Somewhere to her left, an engine revved loudly, and he turned his head towards the sound. Overlong, tousled hair tickled her cheek, and she got a faint whiff of citrus shampoo.

Hmm, lovely…

A second later, his attention returned to her. His grave expression burned with an urgency that brought her down from the clouds. ‘Dammit! I asked if you were hurt.’

‘No, I…’

In a move so swift it wasn’t humanly possible, he leapt to his feet and hauled her up beside him. The brooch slipped from her gloved hand and landed on the ground.

The man cursed under his breath and stooped to retrieve it. With an exasperated look, he waved it in front of her as though she were a baby dropping her dummy for the hundredth time. ‘You need to take more care of this. Don’t you know how important it is?’

Sudden indignation flared. Cami snatched the jewel from his grasp and slipped it back into her coat pocket. Okay, the guy rocked the sexy, just-rolled-out-of-bed look, but his patronising attitude set her teeth on edge. What right did he have to tell her what to do? And what on Earth did he know about a weird, vibrating brooch she’d been given by her adoptive mother, the only clue she had to her past?

* * * * *

About Abbey MacMunn:
Abbey MacMunn writes paranormal, fantasy and sci fi romance. She lives in Hampshire, UK with her husband and their four children. She is a proud member of the Romantic Novelists’ Association.

When she’s not writing, she likes to watch films and TV shows – anything from rom-coms to superheroes to science fiction movies.



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Touched / Available for Pre-Order from

Wednesday, April 6, 2016

Cynthia Owens: Yesterday's Promise

A warm hello to a familiar face! Congratulations to Cynthia Owens on her forthcoming release, Yesterday’s Promise, Book 4 of her popular Wild Geese Series. Cynthia’s post today is about bullying, a poignant and topical subject pertinent to her new release. Welcome back, Cynthia.
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Good morning, Pat! It’s so lovely to be back at the Plain to celebrate my upcoming release, Yesterday’s Promise. This story is a bit special to me. It’s the fourth story in my Wild Geese Series, as well as my tenth book, released in my tenth year of writing professionally. So it’s a double celebration for me!

This One’s For the Girls

This one’s for the girls…and we know who we are. Those of us who were left out of things, who overheard the careful catty remarks made in audible undertones. Who were convinced we were not quite good enough for the so-called charmed circle. Well, it seems that, like Valerie, we were wrong. We are good enough. We just need to believe in ourselves.

The words are from the first part of the dedication of Yesterday’s Promise. I’m not a plotter (I prefer to let my characters tell me their story, rather than trying to fit them into my plot), so I didn’t plan to have my heroine be bullied. It just sort of happened. But as I wrote those scenes, I felt my own past come back to haunt me.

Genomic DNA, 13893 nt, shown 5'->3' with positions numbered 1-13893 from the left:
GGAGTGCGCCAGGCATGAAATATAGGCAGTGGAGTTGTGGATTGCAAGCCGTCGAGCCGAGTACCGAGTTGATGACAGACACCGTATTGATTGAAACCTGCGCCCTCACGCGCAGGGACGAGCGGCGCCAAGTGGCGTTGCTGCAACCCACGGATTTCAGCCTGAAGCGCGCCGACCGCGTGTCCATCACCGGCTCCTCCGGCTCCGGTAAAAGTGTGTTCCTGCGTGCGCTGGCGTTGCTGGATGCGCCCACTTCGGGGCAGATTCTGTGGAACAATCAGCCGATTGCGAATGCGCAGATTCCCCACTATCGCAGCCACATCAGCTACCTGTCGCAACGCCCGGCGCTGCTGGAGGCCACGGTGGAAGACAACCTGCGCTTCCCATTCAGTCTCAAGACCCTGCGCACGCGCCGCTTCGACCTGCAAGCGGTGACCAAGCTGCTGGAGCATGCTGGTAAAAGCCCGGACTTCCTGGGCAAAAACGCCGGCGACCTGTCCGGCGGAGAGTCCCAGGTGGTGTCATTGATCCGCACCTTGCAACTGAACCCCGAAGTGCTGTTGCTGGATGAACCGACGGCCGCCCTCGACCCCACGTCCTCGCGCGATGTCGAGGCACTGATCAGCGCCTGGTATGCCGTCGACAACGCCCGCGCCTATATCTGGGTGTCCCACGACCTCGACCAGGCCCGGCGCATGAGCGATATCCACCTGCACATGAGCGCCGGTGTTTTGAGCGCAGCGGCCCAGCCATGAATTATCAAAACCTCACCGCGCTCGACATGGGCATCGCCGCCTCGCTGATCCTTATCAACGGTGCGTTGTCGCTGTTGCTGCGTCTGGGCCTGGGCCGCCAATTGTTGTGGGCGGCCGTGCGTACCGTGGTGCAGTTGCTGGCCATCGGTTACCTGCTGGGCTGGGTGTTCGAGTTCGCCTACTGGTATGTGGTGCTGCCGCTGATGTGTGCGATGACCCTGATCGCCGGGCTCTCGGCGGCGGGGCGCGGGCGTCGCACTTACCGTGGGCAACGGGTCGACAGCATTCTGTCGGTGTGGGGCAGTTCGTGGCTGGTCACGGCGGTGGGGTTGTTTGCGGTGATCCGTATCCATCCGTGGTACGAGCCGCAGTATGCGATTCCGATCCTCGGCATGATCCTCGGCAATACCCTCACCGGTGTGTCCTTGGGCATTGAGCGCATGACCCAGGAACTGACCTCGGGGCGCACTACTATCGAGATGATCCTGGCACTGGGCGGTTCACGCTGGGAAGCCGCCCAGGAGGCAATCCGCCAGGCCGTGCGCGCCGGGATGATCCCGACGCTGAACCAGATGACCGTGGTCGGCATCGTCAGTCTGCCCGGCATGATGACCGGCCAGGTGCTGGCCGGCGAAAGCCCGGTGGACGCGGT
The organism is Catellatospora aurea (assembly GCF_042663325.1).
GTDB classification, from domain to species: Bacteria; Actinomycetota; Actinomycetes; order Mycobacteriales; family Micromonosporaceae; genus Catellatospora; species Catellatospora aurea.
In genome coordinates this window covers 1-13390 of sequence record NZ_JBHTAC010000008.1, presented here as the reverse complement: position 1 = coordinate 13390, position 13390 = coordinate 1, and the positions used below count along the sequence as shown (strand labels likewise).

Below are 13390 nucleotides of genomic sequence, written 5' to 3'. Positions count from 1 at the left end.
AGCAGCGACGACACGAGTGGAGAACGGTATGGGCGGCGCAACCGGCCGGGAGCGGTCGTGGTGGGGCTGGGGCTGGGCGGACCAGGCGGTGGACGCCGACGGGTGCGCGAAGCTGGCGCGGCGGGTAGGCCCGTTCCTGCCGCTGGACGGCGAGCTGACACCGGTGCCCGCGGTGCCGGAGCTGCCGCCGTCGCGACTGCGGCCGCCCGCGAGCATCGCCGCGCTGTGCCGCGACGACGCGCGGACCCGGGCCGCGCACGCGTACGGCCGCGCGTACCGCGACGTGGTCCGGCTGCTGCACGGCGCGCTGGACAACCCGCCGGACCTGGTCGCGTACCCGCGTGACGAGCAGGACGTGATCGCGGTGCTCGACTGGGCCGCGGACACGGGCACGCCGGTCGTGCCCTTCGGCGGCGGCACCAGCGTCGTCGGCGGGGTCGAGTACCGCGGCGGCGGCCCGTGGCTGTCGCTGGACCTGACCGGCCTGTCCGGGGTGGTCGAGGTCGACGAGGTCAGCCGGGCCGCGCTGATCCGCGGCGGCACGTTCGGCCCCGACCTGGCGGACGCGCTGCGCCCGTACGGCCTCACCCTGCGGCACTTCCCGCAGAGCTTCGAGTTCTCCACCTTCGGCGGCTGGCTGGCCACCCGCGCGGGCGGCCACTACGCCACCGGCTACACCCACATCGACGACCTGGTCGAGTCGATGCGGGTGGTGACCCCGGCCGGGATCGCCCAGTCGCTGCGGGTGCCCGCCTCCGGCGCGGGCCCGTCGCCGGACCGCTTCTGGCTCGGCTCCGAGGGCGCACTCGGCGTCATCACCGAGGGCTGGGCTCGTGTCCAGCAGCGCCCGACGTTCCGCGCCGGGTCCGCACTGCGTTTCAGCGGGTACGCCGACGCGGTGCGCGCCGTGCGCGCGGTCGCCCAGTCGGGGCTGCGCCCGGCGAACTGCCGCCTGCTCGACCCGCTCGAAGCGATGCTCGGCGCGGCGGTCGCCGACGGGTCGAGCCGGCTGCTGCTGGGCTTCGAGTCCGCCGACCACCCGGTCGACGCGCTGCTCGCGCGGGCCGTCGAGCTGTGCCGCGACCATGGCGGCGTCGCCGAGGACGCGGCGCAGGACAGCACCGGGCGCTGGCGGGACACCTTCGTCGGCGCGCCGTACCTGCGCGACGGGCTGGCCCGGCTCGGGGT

You see, I was one of those girls. One of the girls who got left out of shopping trips, who wasn’t invited to parties, and who was taunted throughout my school days. Not for any particular reason that I knew of, except that I was painfully shy and lived most of my life through books. And maybe because I so desperately wanted people to like me.

Bullying—especially cyber-bullying—is very much in the news these days. I’m so very, very thankful that I grew up in the days before the Internet. At least when school was over, I could leave everything behind. I could close my bedroom door behind me and lose myself in a book.

Girls nowadays aren’t so lucky, and my heart goes out to every one of those children who suffers the taunts and slurs online.

The so-called "experts" of today insist that if a child is being bullied at school, he or she should tell someone—a parent, a teacher, a friend. But it’s not quite that easy. There’s a stigma attached to being bullied that no one but a survivor can understand. Underneath all the hurt, and the wondering why you’ve been singled out, there’s shame. Shame at being singled out. Shame that everyone around you knows what’s happening. I never told my parents what was happening because I was afraid they’d be disappointed in me.

This blog isn’t intended to be a treatise about bullying. I’m a survivor, but it took me years to gain confidence in myself, to believe that I really was "good enough," to believe that people really do like me.

And yet, every time I hear of a child being bullied, it all comes back like it’s yesterday.

There’s no easy solution to the problem of kids being bullied. It’s been around probably since the beginning of time. But I can advise parents to teach their children to be kind to each other, to realize that just because someone seems "different," doesn’t necessarily mean they should be shunned or laughed at. Because underneath everything, in our hearts, we’re all the same.

If you prick us do we not bleed? If you tickle us do we not laugh? If you poison us do we not die? And if you wrong us shall we not revenge?
~William Shakespeare, The Merchant of Venice


And here’s a very relevant excerpt from Yesterday’s Promise:

The whispers began even before the door banged shut.

"Well, what did you expect? You know what they’re saying about Edmund Stanton."

"Oh, do tell!"

"They’re saying he’s a bit…addled…since he came back from the war."

"I heard he was tortured in that Libby Prison."

"And as for that sister of his…ran off with a soldier, is what I heard."